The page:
hide captionA bilingual sign stands outside a polling center at a public library ahead of local elections on April 28 in Austin, Texas.
John Moore/Getty Images
A bilingual sign stands outside a polling center at a public library ahead of local elections on April 28 in Austin, Texas.
John Moore/Getty Images
It's no secret: Texas is big. And it's getting bigger.
The Lone Star State has added about 5 million people since the turn of the century, and its population is expected to swell by another 5 million by 2020.
This week, NPR examines the dramatic demographic shifts underway in the Lone Star State in our series Texas 2020. We'll look ahead to how the second-biggest state could change in the next decade — and what that could mean for the rest of America.
In the first decade of this century, the population of Texas grew more than twice as fast as the rest of the country.
Former state demographer Steve Murdock says that's nothing new.
"Texas has always been a rapidly growing state," says Murdock, now a professor at Rice University in Houston. "In fact, in every decade since Texas became part of the U.S., it has grown more rapidly than the country."
What is new, Murdock says, is how Texas is growing: Two-thirds of the increase comes from Hispanics, while the population of non-Hispanic whites — the group Texans call "Anglos" — is barely growing at all. Anglos are no longer the majority in Texas, and Hispanics are expected to outnumber Anglos within about a decade.
"The face of Texas is changing from one where non-Hispanic whites were dominant in numbers to one where we're an increasingly diverse population, a multiracial and ethnic population, with lots of dimensions of that," Murdock says.
One of those dimensions is political. Democrats haven't won a statewide election in Texas in almost two decades. But if they could capture a large share of that fast-growing Hispanic population — as they have elsewhere — they would be a lot more competitive.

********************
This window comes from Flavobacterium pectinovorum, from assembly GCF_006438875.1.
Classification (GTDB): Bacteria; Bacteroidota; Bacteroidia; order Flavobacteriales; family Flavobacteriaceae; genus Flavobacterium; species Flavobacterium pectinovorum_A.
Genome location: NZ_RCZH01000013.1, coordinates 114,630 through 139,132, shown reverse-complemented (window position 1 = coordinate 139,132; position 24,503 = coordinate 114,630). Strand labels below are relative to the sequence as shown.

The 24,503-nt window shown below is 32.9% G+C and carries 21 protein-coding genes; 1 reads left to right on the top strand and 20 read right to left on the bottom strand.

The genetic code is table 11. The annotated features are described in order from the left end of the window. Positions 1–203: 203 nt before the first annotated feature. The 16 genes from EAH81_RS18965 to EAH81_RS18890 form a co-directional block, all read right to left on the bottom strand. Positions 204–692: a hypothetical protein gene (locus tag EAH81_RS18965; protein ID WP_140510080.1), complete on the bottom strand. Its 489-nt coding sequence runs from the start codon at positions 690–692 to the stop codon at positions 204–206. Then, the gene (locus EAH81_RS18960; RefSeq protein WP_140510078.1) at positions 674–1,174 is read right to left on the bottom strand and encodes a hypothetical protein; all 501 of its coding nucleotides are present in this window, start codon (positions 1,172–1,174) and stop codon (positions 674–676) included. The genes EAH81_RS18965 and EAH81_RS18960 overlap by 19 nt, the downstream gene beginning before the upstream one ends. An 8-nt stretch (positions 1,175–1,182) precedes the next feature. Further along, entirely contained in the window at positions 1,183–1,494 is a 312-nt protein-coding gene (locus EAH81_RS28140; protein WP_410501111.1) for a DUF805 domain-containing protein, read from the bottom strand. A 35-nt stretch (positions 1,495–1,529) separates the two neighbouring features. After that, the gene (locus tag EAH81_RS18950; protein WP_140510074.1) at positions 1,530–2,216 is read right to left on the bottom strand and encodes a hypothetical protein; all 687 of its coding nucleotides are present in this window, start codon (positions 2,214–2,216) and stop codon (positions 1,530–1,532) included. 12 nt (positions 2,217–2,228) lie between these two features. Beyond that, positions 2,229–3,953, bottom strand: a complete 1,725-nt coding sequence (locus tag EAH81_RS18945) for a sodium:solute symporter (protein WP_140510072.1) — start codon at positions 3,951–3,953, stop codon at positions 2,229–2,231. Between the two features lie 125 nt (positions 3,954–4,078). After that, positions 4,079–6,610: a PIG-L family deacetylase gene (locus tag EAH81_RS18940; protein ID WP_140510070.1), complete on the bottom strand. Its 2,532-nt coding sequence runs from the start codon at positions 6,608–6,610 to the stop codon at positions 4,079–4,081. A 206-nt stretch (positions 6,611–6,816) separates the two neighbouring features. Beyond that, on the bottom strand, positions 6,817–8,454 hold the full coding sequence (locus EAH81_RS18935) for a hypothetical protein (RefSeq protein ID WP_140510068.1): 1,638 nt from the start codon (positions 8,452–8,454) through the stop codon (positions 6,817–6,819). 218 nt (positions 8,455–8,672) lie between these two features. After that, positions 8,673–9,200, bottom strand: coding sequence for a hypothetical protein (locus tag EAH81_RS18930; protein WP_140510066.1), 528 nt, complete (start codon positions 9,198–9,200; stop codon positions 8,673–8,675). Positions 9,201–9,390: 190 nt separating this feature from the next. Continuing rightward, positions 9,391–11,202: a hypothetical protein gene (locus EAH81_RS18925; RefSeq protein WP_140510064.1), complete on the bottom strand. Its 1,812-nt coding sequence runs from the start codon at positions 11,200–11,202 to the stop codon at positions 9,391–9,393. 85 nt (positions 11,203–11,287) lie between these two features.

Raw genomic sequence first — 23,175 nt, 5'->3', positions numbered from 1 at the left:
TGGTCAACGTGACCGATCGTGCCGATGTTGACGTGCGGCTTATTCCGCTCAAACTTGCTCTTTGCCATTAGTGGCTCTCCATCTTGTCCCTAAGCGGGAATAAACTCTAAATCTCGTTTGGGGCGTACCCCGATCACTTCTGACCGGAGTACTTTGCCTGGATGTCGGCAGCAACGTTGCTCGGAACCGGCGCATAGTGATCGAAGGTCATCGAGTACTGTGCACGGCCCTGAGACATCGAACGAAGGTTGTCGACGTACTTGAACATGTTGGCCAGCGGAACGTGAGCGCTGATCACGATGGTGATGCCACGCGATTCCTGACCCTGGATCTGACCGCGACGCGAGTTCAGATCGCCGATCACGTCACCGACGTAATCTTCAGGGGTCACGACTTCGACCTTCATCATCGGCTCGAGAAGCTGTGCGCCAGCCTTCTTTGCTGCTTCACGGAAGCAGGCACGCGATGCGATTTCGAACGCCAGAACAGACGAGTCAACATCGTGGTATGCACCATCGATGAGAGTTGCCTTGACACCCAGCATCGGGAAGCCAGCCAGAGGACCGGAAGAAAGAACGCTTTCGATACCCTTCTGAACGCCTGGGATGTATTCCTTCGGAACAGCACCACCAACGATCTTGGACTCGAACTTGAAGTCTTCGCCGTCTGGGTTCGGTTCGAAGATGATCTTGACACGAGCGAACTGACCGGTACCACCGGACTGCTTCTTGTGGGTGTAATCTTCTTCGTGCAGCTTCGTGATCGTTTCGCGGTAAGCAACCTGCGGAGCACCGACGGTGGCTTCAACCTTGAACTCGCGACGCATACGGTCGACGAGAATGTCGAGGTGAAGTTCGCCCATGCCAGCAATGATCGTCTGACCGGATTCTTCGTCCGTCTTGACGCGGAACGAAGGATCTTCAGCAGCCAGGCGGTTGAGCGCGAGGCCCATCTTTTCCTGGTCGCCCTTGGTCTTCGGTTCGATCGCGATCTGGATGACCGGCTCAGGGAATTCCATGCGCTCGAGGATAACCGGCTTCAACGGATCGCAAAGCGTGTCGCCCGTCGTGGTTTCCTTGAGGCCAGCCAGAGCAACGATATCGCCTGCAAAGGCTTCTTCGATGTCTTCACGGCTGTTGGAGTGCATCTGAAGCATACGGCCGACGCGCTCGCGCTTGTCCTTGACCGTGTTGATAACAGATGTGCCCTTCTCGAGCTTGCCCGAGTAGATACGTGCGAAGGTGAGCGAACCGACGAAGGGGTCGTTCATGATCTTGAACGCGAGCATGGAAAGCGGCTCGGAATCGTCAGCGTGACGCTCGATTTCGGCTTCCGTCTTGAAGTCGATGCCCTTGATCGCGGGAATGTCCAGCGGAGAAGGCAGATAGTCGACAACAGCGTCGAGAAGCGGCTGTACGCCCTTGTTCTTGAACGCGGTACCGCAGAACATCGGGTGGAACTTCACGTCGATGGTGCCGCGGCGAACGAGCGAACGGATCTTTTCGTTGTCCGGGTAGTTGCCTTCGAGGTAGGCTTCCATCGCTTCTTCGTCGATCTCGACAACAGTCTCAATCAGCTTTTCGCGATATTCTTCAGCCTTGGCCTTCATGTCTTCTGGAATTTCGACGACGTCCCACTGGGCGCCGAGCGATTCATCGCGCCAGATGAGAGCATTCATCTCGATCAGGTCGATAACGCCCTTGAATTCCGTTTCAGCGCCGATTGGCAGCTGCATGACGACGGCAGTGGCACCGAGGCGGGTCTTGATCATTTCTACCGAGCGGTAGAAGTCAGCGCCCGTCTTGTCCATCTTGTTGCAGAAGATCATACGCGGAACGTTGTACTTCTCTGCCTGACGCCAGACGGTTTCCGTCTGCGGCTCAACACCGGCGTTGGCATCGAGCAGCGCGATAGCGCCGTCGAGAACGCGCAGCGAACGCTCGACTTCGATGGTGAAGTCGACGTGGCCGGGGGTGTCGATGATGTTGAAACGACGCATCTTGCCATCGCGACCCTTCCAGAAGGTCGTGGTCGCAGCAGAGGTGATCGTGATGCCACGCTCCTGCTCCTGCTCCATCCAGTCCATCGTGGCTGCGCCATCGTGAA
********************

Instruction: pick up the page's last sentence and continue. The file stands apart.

Steve Munisteri, the chairman of the Texas Republican Party, is on the lookout for that. A few years ago, he started going to Republican National Committee meetings toting a slideshow about changing demographics — and a simple warning for his fellow GOP leaders: "The Republican Party could never win a national election again unless it did a more effective job at reaching more diverse communities."
"Frankly," he says, "that wasn't paid much attention to at that time, but then when we lost 80 percent of the traditional minority vote in November, I got asked to re-give the same presentation I'd made a couple years earlier. So I think the RNC gets it now, but they certainly should look to Texas as to how to do it."
The Turnout Challenge
Munisteri notes that Texas Republicans like Gov. Rick Perry and former President George W. Bush generally fare better with Hispanic voters than Republican candidates elsewhere.
"We recognize the importance of the Hispanic community in our state," Munisteri says. "This idea that the Hispanic voters in Texas overwhelmingly vote Democratic is simply not accurate."
What is accurate is that most Hispanics in Texas don't vote at all. Last year, turnout among eligible Hispanic voters in the state was just 39 percent — nearly 10 points below the Hispanic turnout nationally, and even further behind the turnout in battleground states like Colorado, Florida and Virginia.
Ruy Teixeira of the left-leaning Center for American Progress says that leaves a lot of upside potential for Texas Democrats if they can turn out more of the Hispanic vote.
"Every year, the share of Hispanic voters in Texas goes up," he says. "If you were able to fully take advantage of that increase, it would actually go some significant way toward turning Texas, if not blue, at least purple."
One factor working against that, though, is the Anglo vote in Texas, which remains overwhelmingly Republican. That's one reason that Texas looks so different from other states with big Hispanic populations, like California.
Over the last decade, though, hundreds of thousands of liberal, white Californians pulled up stakes and moved to Texas — a reversal of the old Dust Bowl migration in the 1930s.
"A lot of these people will be importing new views, viewpoints, values into the state of Texas, and it's probably going to moderate that state's Republican-leaning and conservative traditions," says political scientist James Gimpel of the University of Maryland.
Gimpel has been studying those California transplants. They are not, for the most part, political pilgrims. Just people looking for work. But as newcomers leave the Democratic cities of California to settle in Houston, Dallas and Austin, Gimpel says they are helping to tip the balance in Texas towards that state's urban, Democratic enclaves.
"I don't think you can bring in this many people from these predominantly Democratic areas and Democratic states without it eventually changing your politics," he says.
Munisteri, the GOP chairman, insists he's not worried about the Democrats eyeing Texas hungrily, like a big enchilada. He likens the upcoming contest to a Friday night football game.
Texas Republicans have been practicing for years, he says. Now the other team has finally shown up.